Embracing visionary thinking
Between January 1918 and December 1920, some 500 million people around the world were infected by a flu pandemic that killed between 50 and 100 million people. The Spanish flu, as it became known, arrived in three waves. During the first wave the sick and elderly were most at risk – the normal risk groups for flu. It was in the second and third waves, however, after the virus had mutated, that the young and healthy were hardest hit and most of the deaths occurred.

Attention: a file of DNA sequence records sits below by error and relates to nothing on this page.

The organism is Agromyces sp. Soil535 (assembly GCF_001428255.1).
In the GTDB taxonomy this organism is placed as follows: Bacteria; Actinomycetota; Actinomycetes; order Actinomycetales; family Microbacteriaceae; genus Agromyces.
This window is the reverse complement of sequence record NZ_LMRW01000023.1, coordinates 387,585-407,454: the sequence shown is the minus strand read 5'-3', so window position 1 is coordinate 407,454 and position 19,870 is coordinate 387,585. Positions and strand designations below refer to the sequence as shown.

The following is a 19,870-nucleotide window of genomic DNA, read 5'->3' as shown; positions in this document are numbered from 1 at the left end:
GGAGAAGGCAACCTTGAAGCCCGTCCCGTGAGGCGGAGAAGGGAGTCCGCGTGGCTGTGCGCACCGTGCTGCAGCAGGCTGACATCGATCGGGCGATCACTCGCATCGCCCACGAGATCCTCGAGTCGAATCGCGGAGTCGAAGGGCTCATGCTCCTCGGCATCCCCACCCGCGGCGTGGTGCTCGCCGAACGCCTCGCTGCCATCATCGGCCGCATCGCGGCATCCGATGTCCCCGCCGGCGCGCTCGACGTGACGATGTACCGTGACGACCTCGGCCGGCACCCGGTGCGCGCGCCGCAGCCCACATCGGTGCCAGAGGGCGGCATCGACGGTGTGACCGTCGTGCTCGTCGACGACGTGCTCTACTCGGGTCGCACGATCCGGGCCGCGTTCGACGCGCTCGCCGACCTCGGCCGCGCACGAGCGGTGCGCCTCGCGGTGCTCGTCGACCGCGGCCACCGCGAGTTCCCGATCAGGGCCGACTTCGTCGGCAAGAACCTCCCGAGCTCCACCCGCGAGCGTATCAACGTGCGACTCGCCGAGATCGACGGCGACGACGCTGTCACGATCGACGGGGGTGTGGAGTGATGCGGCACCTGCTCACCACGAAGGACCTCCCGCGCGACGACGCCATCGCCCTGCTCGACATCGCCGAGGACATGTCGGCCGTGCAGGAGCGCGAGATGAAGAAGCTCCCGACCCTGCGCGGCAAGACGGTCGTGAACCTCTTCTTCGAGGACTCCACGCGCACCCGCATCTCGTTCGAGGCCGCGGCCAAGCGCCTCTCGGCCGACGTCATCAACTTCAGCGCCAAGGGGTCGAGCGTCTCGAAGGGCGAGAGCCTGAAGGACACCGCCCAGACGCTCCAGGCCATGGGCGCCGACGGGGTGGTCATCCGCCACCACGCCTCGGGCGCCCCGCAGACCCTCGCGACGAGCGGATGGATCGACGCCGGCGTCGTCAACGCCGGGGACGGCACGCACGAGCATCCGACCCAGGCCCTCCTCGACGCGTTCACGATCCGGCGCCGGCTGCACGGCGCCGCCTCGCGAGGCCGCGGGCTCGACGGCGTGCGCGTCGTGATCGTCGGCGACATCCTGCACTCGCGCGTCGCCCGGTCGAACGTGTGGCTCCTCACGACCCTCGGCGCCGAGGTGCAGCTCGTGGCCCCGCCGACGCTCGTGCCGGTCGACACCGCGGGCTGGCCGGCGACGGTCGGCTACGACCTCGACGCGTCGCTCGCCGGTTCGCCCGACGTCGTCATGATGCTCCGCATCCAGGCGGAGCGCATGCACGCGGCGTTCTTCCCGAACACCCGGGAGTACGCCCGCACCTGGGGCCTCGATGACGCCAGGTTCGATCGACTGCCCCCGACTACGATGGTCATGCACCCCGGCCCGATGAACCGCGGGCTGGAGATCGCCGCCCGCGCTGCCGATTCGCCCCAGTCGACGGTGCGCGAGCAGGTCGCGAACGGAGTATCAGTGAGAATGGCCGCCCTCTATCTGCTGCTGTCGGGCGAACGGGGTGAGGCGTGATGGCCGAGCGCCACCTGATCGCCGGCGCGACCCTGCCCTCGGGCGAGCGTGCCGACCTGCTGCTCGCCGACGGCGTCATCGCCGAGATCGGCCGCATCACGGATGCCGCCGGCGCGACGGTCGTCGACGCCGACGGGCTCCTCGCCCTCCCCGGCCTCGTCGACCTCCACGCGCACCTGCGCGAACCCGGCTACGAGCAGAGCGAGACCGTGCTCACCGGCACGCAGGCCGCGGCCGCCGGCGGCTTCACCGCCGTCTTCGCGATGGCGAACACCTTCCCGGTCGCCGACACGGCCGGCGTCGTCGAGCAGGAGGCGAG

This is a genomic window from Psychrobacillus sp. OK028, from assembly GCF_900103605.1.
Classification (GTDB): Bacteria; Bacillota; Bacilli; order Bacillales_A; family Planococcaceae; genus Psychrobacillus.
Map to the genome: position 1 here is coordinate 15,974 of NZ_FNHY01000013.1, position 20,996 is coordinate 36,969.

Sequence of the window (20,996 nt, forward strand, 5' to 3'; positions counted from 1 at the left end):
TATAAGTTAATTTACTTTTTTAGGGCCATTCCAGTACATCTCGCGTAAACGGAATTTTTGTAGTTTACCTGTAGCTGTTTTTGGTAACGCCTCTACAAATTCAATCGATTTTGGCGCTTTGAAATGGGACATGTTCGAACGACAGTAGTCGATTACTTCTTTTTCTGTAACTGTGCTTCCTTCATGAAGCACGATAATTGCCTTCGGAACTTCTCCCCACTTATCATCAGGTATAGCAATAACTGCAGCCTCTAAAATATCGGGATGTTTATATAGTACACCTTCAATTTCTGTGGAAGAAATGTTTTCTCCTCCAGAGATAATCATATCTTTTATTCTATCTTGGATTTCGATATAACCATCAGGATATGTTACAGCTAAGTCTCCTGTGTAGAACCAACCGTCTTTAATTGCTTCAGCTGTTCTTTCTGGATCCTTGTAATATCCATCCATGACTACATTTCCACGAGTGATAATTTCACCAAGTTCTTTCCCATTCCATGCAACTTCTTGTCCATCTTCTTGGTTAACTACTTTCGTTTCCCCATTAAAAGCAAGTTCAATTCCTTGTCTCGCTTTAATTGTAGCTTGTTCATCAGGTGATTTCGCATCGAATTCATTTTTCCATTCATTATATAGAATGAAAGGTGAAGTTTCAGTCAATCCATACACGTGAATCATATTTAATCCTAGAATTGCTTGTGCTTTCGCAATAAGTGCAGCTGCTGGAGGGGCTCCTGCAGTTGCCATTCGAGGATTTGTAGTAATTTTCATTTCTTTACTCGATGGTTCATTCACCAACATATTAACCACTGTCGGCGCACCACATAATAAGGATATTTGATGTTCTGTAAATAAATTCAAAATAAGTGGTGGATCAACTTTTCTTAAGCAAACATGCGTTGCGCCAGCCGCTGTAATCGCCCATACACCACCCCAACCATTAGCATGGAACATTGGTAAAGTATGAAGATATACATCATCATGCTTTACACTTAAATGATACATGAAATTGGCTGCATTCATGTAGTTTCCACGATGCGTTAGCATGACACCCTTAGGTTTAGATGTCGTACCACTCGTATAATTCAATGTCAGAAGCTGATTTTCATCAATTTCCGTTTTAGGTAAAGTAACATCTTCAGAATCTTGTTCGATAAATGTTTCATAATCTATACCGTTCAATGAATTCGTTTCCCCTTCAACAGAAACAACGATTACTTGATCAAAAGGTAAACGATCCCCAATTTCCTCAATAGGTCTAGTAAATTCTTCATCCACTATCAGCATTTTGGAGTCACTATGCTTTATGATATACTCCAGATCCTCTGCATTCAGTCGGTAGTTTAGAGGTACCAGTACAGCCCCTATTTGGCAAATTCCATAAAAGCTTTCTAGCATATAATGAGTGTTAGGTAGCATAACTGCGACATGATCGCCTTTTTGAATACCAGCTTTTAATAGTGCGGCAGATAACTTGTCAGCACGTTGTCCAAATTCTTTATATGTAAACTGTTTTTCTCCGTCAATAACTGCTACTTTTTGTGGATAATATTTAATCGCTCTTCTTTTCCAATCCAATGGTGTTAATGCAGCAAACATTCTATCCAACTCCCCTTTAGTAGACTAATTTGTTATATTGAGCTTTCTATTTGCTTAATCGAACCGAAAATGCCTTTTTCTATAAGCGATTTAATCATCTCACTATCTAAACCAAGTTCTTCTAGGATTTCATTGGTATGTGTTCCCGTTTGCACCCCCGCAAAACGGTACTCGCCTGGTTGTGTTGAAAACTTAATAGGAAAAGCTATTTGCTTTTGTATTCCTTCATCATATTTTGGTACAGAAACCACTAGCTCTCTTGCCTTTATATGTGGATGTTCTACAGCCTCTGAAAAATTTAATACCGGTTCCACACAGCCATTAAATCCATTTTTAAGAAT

It has been suggested that the conditions of World War I were partly responsible for both the mutation and rapid spread of the flu virus. Governments had not anticipated or planned for the outbreak of a pandemic at such a time. Consequently, they unwittingly ...